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A Comparative Analysis of Integration Efforts in Europe and South America
Unformatted Document Text:  tariffs, the Mercosur nations agreed to finalize the Treaty of Asunción with a custom union in 1994 that would be further negotiated in into a true common market (Roett, 1999). The Mercosur group responded to the initial open market reforms with a fair amount of success. Intraregional trade increased by nearly 200% from 1991-1995 while the foreign trade with the bloc increased by 80% during the same period (Munck, 2001). But the initially optimism and fast-track implementation has worn off as each nation has begun to drag its feet at the idea of deeper integration. New negotiations are needed to disable the remaining barriers to trade such as taxes, tariffs, and industry standards. There is still a great variance in import quotas which excludes any type of truly unified common external tariff. It seems as if the goal to form a true common market has run into a brick wall and is stuck in a weak customs union. Problems have arisen with the still unfulfilled goal of eliminating all internal tariffs. The economic superpowers of the group, Brazil and Argentina, seem hesitant to fully commit themselves and leave their industries unprotected. Argentina enacted some labor protection measures to help recover from the economic crisis of 2001. Many of these measures remain in place. These barriers, along with those in other member states, prohibit the free flow of resources, capitol and labor within the region that a true common market would embrace. Other member nations’ commitments are in doubt as well. Associate members Colombia and Peru have currently negotiated bi-lateral free trade agreements with the United States. These nations need to first prove their commitment to Mercosur before they start other negotiations. Negotiating agreements with both the US and Mercosur at the same time gives the impression that these associate nations are simply looking for the best trade agreement without any real thought to regional integration. These bi-lateral agreements, although negotiated with Mercosur approval, have a negative impact on Mercosur ’s ability to flex its collective power and to negotiate trade agreements as a unified bloc. This collective power will help to correct a disadvantage that many South American states have experienced in trade negotiations. The individual States must negotiate with developed States with a weakened position. But if further integration can be achieved, Mercosur can negotiate on equal footing with external trade partners. Without this collective power, one of the prominent reasons for further unification starts to lose its appeal. 22

Authors: Hardt, Brian.
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background image
tariffs, the
Mercosur
nations agreed to finalize the Treaty of Asunción with a custom union in 1994 that would be
further negotiated in into a true common market (Roett, 1999). The
Mercosur
group responded to the initial open
market reforms with a fair amount of success. Intraregional trade increased by nearly 200% from 1991-1995
while the foreign trade with the bloc increased by 80% during the same period (Munck, 2001). But the initially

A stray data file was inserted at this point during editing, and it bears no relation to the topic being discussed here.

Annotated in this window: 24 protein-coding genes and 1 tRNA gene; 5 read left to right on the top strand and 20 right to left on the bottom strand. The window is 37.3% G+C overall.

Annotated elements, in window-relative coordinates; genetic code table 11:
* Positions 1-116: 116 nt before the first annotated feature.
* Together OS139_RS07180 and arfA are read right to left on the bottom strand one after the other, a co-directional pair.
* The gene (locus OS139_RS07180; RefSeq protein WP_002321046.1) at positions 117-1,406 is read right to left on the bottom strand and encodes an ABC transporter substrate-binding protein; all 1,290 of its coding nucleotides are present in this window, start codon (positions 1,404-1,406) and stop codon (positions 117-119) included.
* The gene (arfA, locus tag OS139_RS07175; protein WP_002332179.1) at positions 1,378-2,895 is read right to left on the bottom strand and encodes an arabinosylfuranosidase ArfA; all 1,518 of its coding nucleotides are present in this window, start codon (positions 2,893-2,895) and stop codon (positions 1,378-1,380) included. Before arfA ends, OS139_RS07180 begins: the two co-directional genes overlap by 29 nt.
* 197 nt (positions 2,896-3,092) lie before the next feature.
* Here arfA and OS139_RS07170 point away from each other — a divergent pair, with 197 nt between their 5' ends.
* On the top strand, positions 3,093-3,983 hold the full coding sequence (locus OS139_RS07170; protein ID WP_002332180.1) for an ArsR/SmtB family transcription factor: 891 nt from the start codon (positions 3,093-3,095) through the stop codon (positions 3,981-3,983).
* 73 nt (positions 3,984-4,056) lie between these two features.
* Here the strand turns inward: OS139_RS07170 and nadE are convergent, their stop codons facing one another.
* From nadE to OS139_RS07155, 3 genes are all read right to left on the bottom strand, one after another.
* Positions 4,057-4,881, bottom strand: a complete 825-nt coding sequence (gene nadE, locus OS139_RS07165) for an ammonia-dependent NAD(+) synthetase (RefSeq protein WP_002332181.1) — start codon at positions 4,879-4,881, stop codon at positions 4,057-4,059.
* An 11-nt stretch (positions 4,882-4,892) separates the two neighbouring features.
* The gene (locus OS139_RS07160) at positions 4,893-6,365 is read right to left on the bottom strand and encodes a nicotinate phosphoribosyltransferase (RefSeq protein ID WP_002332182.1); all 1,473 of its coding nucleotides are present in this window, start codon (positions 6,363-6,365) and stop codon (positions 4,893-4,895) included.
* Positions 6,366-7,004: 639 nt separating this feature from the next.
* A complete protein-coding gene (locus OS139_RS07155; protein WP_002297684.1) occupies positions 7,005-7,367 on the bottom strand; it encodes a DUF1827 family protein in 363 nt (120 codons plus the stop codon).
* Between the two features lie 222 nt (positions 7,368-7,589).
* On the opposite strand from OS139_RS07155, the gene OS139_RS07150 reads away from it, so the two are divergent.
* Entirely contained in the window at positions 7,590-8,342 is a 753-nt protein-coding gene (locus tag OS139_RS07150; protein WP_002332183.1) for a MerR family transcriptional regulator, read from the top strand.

optimism and fast-track implementation has worn off as each nation has begun to drag its feet at the idea of
deeper integration. New negotiations are needed to disable the remaining barriers to trade such as taxes, tariffs,
and industry standards. There is still a great variance in import quotas which excludes any type of truly unified
common external tariff. It seems as if the goal to form a true common market has run into a brick wall and is
stuck in a weak customs union.
Problems have arisen with the still unfulfilled goal of eliminating all internal tariffs. The economic
superpowers of the group, Brazil and Argentina, seem hesitant to fully commit themselves and leave their
industries unprotected. Argentina enacted some labor protection measures to help recover from the economic
crisis of 2001. Many of these measures remain in place. These barriers, along with those in other member states,
prohibit the free flow of resources, capitol and labor within the region that a true common market would embrace.
Other member nations’ commitments are in doubt as well. Associate members Colombia and Peru have currently
negotiated bi-lateral free trade agreements with the United States. These nations need to first prove their
commitment to Mercosur before they start other negotiations. Negotiating agreements with both the US and
Mercosur at the same time gives the impression that these associate nations are simply looking for the best trade
agreement without any real thought to regional integration. These bi-lateral agreements, although negotiated with
Mercosur
approval, have a negative impact on
Mercosur
’s ability to flex its collective power and to negotiate
trade agreements as a unified bloc. This collective power will help to correct a disadvantage that many South
American states have experienced in trade negotiations. The individual States must negotiate with developed
States with a weakened position. But if further integration can be achieved, Mercosur can negotiate on equal
footing with external trade partners. Without this collective power, one of the prominent reasons for further
unification starts to lose its appeal.
22


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